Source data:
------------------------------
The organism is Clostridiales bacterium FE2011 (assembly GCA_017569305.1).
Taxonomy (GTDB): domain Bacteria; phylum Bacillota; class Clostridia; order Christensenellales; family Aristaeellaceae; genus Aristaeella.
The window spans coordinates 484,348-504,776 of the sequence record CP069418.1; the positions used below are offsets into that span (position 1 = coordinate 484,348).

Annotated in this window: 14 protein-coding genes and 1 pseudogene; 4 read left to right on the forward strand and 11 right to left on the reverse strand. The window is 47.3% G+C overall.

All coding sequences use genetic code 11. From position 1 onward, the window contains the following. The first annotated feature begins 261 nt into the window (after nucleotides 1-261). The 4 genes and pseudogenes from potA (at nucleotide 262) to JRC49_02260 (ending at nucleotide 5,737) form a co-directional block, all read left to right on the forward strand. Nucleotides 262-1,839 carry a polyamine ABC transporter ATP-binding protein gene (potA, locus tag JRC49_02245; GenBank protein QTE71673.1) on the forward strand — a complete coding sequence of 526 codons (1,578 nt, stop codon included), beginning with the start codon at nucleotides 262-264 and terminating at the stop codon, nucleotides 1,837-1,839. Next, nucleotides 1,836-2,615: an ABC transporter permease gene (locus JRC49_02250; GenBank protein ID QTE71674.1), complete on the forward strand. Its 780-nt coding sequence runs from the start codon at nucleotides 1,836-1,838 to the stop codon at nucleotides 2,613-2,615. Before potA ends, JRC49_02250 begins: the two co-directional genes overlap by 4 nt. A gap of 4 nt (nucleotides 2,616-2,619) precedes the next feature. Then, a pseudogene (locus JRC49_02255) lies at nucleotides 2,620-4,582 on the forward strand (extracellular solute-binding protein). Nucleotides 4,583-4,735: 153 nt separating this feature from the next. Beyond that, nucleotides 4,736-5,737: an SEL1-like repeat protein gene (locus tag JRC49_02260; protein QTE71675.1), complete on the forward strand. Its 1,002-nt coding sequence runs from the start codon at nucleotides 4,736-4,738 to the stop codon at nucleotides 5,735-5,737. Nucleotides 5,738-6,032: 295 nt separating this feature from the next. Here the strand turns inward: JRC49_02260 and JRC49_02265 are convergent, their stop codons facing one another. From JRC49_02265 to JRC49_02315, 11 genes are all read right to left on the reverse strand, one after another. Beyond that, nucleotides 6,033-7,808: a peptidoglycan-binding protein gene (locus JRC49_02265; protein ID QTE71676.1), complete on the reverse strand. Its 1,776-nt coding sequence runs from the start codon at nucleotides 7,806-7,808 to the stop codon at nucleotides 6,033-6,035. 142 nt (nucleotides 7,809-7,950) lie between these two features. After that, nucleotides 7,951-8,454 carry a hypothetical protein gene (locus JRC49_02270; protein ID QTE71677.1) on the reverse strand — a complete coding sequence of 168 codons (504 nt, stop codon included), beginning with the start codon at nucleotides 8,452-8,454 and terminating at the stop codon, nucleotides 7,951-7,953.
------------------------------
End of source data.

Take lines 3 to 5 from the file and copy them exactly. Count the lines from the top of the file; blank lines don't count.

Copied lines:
The window spans coordinates 484,348-504,776 of the sequence record CP069418.1; the positions used below are offsets into that span (position 1 = coordinate 484,348).

Annotated in this window: 14 protein-coding genes and 1 pseudogene; 4 read left to right on the forward strand and 11 right to left on the reverse strand. The window is 47.3% G+C overall.

All coding sequences use genetic code 11. From position 1 onward, the window contains the following. The first annotated feature begins 261 nt into the window (after nucleotides 1-261). The 4 genes and pseudogenes from potA (at nucleotide 262) to JRC49_02260 (ending at nucleotide 5,737) form a co-directional block, all read left to right on the forward strand. Nucleotides 262-1,839 carry a polyamine ABC transporter ATP-binding protein gene (potA, locus tag JRC49_02245; GenBank protein QTE71673.1) on the forward strand — a complete coding sequence of 526 codons (1,578 nt, stop codon included), beginning with the start codon at nucleotides 262-264 and terminating at the stop codon, nucleotides 1,837-1,839. Next, nucleotides 1,836-2,615: an ABC transporter permease gene (locus JRC49_02250; GenBank protein ID QTE71674.1), complete on the forward strand. Its 780-nt coding sequence runs from the start codon at nucleotides 1,836-1,838 to the stop codon at nucleotides 2,613-2,615. Before potA ends, JRC49_02250 begins: the two co-directional genes overlap by 4 nt. A gap of 4 nt (nucleotides 2,616-2,619) precedes the next feature. Then, a pseudogene (locus JRC49_02255) lies at nucleotides 2,620-4,582 on the forward strand (extracellular solute-binding protein). Nucleotides 4,583-4,735: 153 nt separating this feature from the next. Beyond that, nucleotides 4,736-5,737: an SEL1-like repeat protein gene (locus tag JRC49_02260; protein QTE71675.1), complete on the forward strand. Its 1,002-nt coding sequence runs from the start codon at nucleotides 4,736-4,738 to the stop codon at nucleotides 5,735-5,737. Nucleotides 5,738-6,032: 295 nt separating this feature from the next. Here the strand turns inward: JRC49_02260 and JRC49_02265 are convergent, their stop codons facing one another. From JRC49_02265 to JRC49_02315, 11 genes are all read right to left on the reverse strand, one after another. Beyond that, nucleotides 6,033-7,808: a peptidoglycan-binding protein gene (locus JRC49_02265; protein ID QTE71676.1), complete on the reverse strand. Its 1,776-nt coding sequence runs from the start codon at nucleotides 7,806-7,808 to the stop codon at nucleotides 6,033-6,035. 142 nt (nucleotides 7,809-7,950) lie between these two features. After that, nucleotides 7,951-8,454 carry a hypothetical protein gene (locus JRC49_02270; protein ID QTE71677.1) on the reverse strand — a complete coding sequence of 168 codons (504 nt, stop codon included), beginning with the start codon at nucleotides 8,452-8,454 and terminating at the stop codon, nucleotides 7,951-7,953.